LG Insists All Is Fine As Android Unit's Struggles Continue In Q4 2018

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LG Electronics on Thursday published its consolidated financial report for the final quarter of 2018 and the entire 12-month period, revealing improved revenue and a number of positive results, albeit not without disclosing several concerning trends as well.

In terms of sales, LG's 2018 turnover surpassed 60 trillion won for the second year in a row, having hit the equivalent of $54.4 billion over the last three months of 2018. At the same time, its bottom line improved by almost ten percentage points annually, amounting to some $2.4 billion. And while that improvement even managed to be somewhat diversified, none of LG's latest successes are attributable to its only unit that's been receiving a steadily increasing amount of effort and resources from its Seoul-based management in recent times – the one in charge of the firm's Android device business.

On the contrary, the newest financial report primarily mentions the mobile division in terms of negatives, blaming it for a seven-percent drop in year-on-year turnover recorded over the final quarter of 2018 and a subsequent income decline. While the results aren't particularly worrying in the context of LG 's business as a whole, the fact that LG's sustainability still isn't being threatened isn't good enough for most investors, as evidenced by the fact that the firm's stock dropped by close to two-percent before Seoul trading hours were up earlier today.

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To put things into perspective, LG's mobile unit lost nearly a quarter of all of its 2018 profit and while its losses aren't as bad as they used to be, the continued revenue decline revealed by the firm's new financials suggets the tech juggernaut can't count on squeezing more money out of its existing customers as a viable long-term strategy; the profit margins it currently has are unlikely to get any better as the only type of products that might actually push them is expected to be competing in the smallest of niches until next ear at the eearliest. Naturally, the very concept of bendable handsets is something the industry has been exploring for many years now but despite now being on the verge of commercializing it, consumers aren't likely to deem purchasing such devices somewhat affordable until at least 2021.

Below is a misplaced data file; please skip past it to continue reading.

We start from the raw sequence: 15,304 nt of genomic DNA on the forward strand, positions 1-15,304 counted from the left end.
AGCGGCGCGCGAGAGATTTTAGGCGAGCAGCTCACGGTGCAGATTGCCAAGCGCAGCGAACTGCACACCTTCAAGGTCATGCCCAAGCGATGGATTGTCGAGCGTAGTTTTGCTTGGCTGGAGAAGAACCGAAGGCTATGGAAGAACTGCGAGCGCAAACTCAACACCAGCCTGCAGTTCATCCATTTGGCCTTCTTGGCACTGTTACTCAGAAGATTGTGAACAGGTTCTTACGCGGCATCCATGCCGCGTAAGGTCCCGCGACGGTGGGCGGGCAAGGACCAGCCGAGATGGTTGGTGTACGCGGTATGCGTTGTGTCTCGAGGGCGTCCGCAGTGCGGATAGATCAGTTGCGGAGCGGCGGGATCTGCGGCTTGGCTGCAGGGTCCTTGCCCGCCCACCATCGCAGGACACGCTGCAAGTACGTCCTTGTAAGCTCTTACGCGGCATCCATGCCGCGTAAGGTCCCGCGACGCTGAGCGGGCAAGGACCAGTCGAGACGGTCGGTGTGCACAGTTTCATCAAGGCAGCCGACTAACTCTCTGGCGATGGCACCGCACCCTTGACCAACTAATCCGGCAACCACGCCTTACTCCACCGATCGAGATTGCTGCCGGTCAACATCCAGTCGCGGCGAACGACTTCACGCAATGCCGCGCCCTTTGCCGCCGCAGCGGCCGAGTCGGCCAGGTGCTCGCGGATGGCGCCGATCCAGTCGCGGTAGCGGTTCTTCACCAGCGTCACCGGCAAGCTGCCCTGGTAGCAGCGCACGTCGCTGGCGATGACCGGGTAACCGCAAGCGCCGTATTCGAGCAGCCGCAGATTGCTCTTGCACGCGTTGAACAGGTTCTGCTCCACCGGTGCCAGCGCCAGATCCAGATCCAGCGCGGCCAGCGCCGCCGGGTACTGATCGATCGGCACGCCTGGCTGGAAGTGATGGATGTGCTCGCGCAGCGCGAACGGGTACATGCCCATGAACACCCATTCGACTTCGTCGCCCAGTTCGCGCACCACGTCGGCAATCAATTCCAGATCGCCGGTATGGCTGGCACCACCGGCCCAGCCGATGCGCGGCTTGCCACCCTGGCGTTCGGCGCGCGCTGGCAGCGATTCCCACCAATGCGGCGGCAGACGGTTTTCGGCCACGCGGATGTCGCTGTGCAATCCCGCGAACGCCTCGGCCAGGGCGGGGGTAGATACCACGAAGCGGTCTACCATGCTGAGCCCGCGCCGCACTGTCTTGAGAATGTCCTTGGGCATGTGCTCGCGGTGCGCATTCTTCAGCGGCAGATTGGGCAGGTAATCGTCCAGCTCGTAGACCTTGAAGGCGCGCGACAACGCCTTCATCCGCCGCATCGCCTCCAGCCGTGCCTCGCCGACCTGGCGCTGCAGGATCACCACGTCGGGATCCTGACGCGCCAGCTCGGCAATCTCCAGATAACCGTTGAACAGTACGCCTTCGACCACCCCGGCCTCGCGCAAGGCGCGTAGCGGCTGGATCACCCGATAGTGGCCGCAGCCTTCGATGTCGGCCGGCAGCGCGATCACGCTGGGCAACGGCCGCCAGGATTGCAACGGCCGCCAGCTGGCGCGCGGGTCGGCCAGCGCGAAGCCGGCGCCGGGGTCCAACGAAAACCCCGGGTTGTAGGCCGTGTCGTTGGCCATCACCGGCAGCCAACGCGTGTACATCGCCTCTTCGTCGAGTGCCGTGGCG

LG's fourth-quarter report confirmed the company is currently exploring bendable handsets and will be releasing at least one such device before the end of the year, with previous rumors pointing to the middle of the year as the likely timeframe for the said market debut. The South Korean conglomerate also used the consolidated publication as an opportunity to promise its investors, fans, and regular industry watchers that it's actively pursuing 5G smartphones which it intends to start releasing before the conclusion of 2018 as well.

The company previously announced a 5G partnership with Sprint but didn't reveal many details on the matter. A new rumor that emerged online earlier this week indicates LG's first 5G-ready Android phablet will be advertised as the V50 ThinQ 5G, yet previous rumblings pointed toward the direction of an entirely new name. Whatever LG has in store for consumers this year, it will certainly be hoping for it to bring in enough sales so that the company can avoid new questions about the fate of its mobile business which it repeatedly said isn't going anywhere anytime soon.

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